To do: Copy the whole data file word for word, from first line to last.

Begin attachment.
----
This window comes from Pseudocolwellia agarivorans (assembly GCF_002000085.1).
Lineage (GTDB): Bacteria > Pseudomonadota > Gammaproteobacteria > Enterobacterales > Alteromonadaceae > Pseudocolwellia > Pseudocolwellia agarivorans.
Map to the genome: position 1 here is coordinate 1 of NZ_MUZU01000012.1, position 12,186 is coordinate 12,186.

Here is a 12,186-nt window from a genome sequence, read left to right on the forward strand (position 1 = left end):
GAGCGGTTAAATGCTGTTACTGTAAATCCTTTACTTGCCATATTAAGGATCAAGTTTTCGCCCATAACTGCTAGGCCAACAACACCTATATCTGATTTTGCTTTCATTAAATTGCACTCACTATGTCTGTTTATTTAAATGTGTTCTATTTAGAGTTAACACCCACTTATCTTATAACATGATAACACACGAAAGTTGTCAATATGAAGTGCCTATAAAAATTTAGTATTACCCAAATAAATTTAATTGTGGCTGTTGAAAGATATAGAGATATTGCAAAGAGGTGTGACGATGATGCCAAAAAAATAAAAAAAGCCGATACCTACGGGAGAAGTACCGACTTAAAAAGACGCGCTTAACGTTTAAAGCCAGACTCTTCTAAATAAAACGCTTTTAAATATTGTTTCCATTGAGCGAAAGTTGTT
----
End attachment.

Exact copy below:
This window comes from Pseudocolwellia agarivorans (assembly GCF_002000085.1).
Lineage (GTDB): Bacteria > Pseudomonadota > Gammaproteobacteria > Enterobacterales > Alteromonadaceae > Pseudocolwellia > Pseudocolwellia agarivorans.
Map to the genome: position 1 here is coordinate 1 of NZ_MUZU01000012.1, position 12,186 is coordinate 12,186.

Here is a 12,186-nt window from a genome sequence, read left to right on the forward strand (position 1 = left end):
GAGCGGTTAAATGCTGTTACTGTAAATCCTTTACTTGCCATATTAAGGATCAAGTTTTCGCCCATAACTGCTAGGCCAACAACACCTATATCTGATTTTGCTTTCATTAAATTGCACTCACTATGTCTGTTTATTTAAATGTGTTCTATTTAGAGTTAACACCCACTTATCTTATAACATGATAACACACGAAAGTTGTCAATATGAAGTGCCTATAAAAATTTAGTATTACCCAAATAAATTTAATTGTGGCTGTTGAAAGATATAGAGATATTGCAAAGAGGTGTGACGATGATGCCAAAAAAATAAAAAAAGCCGATACCTACGGGAGAAGTACCGACTTAAAAAGACGCGCTTAACGTTTAAAGCCAGACTCTTCTAAATAAAACGCTTTTAAATATTGTTTCCATTGAGCGAAAGTTGTT